As roaring wildfires crested the hills above Kelowna on Friday afternoon, B.C.’s Emergency Minister was asked whether the province would declare a state of emergency.
The answer? No.
“So far, we have the tools that we need,” said Bowinn Ma, during a 1 p.m. media briefing at the Vancouver cabinet offices.
It was a surprising answer, given wildfire officials had just finished outlining a dire situation, urging potentially thousands of people to pack their bags in preparation of evacuation.
A CBC reporter pushed Ma. “When does it get bad enough?” she asked.
An entirely reasonable question, given officials had just warned the worst wildfire season in the province’s history was forecast to hit its worst moment over the next 24 to 48 hours. If that doesn’t justify a state of emergency, what does?
“The declaration of a state of provincial emergency itself, though, it is largely an administrative step,” explained Ma.
“But the tools that we need right now are available to us through the Wildfire Act, and the Wildfire Act allows us to spend whatever it takes, to acquire resources, to deploy resources in order to fight wildfires.”
Ma did leave the door open a crack to the idea — the province was gearing up “if required,” she said — and it’s a good thing she did, because fewer than five hours later the minister found herself standing beside the premier executing a reversal of her position.
“As a result of this rapid deterioration we are declaring a state of emergency to ensure we have rapid access to any tools we may need to respond to this situation,” said Premier David Eby.
“These tools are necessary to support comms, to support families, and support those brave frontline workers battling the fires in our forests and communities.”
By Saturday, Ma’s view of the merit of a state of emergency had evolved again.
“This declaration gives the province extraordinary powers to keep people, communities and first responders safe,” she said.
From “administrative step” to “necessary” to “extraordinary powers” all in the span of 24 hours. If your head is spinning, you aren’t alone.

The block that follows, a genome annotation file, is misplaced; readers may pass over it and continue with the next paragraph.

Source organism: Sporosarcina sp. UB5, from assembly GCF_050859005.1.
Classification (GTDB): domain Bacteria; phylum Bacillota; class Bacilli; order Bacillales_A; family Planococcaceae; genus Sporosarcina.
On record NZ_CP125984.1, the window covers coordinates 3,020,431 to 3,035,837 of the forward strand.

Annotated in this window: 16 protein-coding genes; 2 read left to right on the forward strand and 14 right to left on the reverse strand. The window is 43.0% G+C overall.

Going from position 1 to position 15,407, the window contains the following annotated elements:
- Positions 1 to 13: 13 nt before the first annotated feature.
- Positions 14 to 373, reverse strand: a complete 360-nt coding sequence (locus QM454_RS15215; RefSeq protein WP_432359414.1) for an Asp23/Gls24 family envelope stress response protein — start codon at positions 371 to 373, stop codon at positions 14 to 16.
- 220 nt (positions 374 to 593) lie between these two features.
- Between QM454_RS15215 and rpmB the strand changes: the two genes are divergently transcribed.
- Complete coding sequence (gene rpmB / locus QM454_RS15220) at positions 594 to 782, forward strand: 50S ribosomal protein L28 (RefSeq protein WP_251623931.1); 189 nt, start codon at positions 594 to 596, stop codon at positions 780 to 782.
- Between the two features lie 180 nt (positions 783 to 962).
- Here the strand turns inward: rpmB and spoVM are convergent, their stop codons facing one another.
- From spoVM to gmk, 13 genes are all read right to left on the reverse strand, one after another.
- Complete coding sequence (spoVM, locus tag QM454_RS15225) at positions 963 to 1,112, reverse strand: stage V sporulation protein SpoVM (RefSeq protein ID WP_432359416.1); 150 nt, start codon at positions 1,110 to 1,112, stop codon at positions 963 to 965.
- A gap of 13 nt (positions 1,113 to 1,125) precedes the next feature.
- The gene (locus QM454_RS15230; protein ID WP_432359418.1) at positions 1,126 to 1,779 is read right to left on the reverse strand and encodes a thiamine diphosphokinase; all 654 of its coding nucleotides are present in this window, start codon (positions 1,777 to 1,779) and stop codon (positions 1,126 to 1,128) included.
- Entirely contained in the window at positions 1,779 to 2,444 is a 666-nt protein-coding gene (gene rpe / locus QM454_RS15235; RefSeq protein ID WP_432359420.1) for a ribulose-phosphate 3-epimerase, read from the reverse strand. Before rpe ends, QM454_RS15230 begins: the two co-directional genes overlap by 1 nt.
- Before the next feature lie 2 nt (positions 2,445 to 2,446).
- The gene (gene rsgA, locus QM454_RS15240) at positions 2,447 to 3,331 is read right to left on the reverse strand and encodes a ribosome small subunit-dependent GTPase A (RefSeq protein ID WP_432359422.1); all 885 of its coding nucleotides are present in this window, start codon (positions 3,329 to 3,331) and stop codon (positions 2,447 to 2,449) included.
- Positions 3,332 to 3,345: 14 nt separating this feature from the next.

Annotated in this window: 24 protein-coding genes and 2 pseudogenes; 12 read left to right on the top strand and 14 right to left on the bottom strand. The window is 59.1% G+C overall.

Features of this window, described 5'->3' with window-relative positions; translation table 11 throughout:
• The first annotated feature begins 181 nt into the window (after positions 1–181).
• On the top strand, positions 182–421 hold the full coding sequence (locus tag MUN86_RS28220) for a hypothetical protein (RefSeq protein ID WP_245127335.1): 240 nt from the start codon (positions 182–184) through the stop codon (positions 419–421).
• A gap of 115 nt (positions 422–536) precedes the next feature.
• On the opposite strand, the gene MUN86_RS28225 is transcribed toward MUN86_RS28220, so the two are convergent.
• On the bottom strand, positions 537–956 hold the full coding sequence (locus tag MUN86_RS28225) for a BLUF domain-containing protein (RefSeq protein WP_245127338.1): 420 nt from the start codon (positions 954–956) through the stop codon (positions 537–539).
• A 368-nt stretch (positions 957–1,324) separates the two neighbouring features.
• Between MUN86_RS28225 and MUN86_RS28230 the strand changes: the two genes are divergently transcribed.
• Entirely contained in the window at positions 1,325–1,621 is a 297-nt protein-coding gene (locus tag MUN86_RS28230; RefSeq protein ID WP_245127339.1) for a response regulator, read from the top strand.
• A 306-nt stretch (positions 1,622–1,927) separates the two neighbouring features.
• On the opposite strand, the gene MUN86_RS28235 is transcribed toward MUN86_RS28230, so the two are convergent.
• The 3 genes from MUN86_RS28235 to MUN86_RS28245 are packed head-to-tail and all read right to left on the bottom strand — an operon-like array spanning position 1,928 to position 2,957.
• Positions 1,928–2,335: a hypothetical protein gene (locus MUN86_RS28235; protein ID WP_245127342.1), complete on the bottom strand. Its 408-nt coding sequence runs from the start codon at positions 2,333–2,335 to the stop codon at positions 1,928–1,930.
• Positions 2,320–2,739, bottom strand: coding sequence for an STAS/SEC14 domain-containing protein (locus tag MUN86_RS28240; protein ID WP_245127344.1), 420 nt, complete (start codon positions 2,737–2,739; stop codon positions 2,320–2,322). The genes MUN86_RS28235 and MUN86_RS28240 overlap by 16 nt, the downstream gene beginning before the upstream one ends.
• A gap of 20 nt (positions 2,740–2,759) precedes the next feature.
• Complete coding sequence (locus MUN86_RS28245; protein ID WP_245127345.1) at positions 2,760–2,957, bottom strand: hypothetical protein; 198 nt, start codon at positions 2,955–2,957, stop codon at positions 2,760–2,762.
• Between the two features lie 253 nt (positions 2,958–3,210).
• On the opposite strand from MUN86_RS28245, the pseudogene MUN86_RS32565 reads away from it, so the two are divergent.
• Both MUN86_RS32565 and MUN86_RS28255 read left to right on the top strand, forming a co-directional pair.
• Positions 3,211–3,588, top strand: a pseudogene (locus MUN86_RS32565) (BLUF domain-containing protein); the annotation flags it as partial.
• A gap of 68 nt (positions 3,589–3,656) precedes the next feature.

This isn’t necessarily to pick on Ma, who is one of the more capable ministers in Eby’s cabinet and who has done good work briefing the public so far on drought and wildfire risk. She says she’s following the advice of experts inside her ministry.
If that’s true, the advice of her experts doesn’t seem to make a lot of sense. It has left the public, justifiably, confused over what has become an annual exercise in hair-splitting over declaring states of emergencies when it is clear to an entire province that an emergency is already underway.
The New Democrat government has struggled with this issue since taking power in 2017. It was slow to call the state of emergency for wildfires that year as well. Since then, it has had to do so three more times, including in 2018, 2021 and this year. Each time, it has to justify why it hasn’t done so earlier.
In 2021, the situation got so bad that mayors and regional governments went public with their frustration over the lack of a declaration. The government appeared reluctant to move, in part because it had just exited a previous 16-month state of emergency for the COVID-19 pandemic and wanted to project a return to normalcy for the public.
A state of emergency does not offer any more immediate front-line firefighting services, on that Ma is correct. Nor does it authorize the province to spend any more money on firefighting.
But it does unlock expanded federal aid, legal powers for provincial officials to enter private property to fight fires, the ability for government to seize necessary supplies and heavy equipment as firefighting requires, the power to ban travel to regions, the power to fix prices of items to prevent price-gouging, and more.
It also sends a signal to the public that the provincial government is doing everything possible to help.
Eby seemed to have pick up on all of that, in his comments changing Ma’s position Friday evening.
“From a high level the state of emergency declaration does a couple of things - first of all it communicates to people across the province the seriousness of the deteriorating situation that we’re facing,” he said.
If the foot-dragging and hesitancy on states of emergency does indeed come from the officials within Emergency Management BC and the BC Wildfire Service, then it’s up to the politicians overseeing those areas to set clear guidelines on how they can do better.
Because nobody is well-served with the status quo of annual bickerings. It turns critical situations into political fights. It sows confusion in the minds of the public. It undermines confidence in the work being done by emergency officials to keep everyone safe.
We can, and should, do better before next year’s wildfire season forces us to relive this confusion all over again.
Rob Shaw has spent more than 15 years covering B.C. politics, now reporting for CHEK News and writing for Glacier Media. He is the co-author of the national bestselling book A Matter of Confidence, host of the weekly podcast Political Capital, and a regular guest on CBC Radio. [email protected]